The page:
I was getting more and more angry the more thinking I did.

    "I know what I'm going to do," I thought; "I'm going to go fishing."

    I thought that, feeling the way I did, I might be sitting on the high bank just above the deep pool where the water went over the dam, and suddenly my heart would stop beating.

    And then, of course, I'd pitch forward, over the bank into the pool and, if I wasn't dead when I hit the water, I'd drown sure.

    They would all come home to supper and they'd miss me.

    "But where is he?"

    Then Mother would remember that I'd come home from school aching.

    She'd go upstairs and I wouldn't be there. One day during the year before, there was a child got drowned in a spring. It was one of the Wyatt children.

    Right down at the end of the street there was a spring under a birch tree and there had been a barrel sunk in the ground.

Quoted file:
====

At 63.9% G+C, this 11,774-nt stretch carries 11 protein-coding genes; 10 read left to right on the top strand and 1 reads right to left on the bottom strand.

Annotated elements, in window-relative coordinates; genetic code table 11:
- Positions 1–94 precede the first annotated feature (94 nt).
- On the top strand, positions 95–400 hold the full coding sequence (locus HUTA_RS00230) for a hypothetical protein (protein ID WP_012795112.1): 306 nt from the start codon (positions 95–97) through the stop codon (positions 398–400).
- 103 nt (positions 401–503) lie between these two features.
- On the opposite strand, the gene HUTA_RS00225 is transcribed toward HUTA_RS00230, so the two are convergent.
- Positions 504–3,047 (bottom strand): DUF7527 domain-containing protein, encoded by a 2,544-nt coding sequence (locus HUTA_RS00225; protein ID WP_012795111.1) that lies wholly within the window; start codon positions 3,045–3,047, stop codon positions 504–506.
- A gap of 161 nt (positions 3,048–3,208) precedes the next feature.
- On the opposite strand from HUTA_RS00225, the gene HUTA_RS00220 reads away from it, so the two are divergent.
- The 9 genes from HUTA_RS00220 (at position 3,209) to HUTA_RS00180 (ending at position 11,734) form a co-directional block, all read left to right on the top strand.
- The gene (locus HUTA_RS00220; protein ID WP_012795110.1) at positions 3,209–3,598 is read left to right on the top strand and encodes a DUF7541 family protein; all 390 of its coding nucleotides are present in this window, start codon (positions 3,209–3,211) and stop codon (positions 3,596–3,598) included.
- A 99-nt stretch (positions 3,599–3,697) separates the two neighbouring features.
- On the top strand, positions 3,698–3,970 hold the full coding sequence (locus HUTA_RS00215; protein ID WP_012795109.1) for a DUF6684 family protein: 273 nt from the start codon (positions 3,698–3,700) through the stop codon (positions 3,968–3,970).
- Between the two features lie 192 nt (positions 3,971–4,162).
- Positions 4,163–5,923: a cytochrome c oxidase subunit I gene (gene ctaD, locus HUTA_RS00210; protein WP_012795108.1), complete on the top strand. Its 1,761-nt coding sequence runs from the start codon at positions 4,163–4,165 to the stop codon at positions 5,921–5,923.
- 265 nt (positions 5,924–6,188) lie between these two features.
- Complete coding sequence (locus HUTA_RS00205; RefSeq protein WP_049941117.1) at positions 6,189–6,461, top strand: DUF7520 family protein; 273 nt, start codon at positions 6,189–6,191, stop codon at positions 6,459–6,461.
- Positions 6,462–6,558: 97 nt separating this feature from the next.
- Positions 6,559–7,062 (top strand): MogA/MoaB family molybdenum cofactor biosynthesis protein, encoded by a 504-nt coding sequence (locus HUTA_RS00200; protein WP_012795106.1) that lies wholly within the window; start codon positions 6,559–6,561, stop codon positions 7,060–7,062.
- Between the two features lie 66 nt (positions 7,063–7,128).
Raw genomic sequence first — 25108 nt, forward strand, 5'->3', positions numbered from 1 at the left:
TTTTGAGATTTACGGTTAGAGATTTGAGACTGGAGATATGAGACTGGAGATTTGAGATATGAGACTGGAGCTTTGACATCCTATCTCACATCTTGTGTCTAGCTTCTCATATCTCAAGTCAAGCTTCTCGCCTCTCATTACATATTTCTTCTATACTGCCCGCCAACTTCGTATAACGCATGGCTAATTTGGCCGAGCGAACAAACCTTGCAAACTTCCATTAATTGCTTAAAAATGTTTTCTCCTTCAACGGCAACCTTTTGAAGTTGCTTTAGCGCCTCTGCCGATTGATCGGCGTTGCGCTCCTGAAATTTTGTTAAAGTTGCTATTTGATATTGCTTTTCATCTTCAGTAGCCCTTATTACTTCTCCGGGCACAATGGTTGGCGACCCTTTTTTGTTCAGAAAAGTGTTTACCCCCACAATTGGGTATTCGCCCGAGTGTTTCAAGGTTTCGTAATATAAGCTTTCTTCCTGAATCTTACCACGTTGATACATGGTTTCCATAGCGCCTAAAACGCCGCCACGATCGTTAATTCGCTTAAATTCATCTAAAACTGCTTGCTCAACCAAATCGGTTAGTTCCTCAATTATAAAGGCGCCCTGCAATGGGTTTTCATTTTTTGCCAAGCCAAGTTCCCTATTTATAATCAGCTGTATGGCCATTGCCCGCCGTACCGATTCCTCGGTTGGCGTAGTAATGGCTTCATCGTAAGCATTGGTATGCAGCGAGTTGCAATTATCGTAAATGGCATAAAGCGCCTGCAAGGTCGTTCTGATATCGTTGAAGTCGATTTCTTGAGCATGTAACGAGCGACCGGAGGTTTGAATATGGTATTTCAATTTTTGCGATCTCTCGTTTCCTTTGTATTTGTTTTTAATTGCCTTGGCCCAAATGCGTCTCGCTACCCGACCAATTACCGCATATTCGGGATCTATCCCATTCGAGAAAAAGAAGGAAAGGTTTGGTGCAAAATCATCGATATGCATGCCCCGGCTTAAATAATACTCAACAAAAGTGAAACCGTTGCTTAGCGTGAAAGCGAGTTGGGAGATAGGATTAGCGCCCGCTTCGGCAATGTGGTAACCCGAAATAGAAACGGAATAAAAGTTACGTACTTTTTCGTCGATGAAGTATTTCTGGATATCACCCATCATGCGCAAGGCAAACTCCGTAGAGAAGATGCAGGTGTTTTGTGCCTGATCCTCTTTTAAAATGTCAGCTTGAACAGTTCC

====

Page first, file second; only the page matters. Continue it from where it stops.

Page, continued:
Everyone had always been saying the spring ought to be kept covered, but it wasn't.

    So the Wyatt child went down there, played around alone and fell in and got drowned.

    Mother was the one who had found the drowned child. She had gone to get a pail of water and there the child was, drowned and dead.

    This had been in the evening when we were all at home, and Mother had come running up the street with the dead, dripping child in her arms. She was making for the Wyatt house as hard as she could run, and she was pale.

    She had a terrible look on her face, I remembered then.

    "So," I thought, "they'll miss me and there'll be a search made. Very likely there'll be someone who has seen me sitting by the pond fishing, and there'll be a big alarm and all the town will turn out and they'll drag the pond."

    I was having a grand time, having died. Maybe, after they found me and had got me out of the deep pool, Mother would grab me up in her arms and run home with me as she had run with the Wyatt child.

    I got up from the porch and went around the house. I got my fishing pole and lit out for the pool below the dam. Mother was busy—she always was—and didn't see me go. When I got there I thought I'd better not sit too near the edge of the high bank.

    By this time I didn't ache hardly at all, but I thought:

    "With inflammatory rheumatism you can't tell," I thought.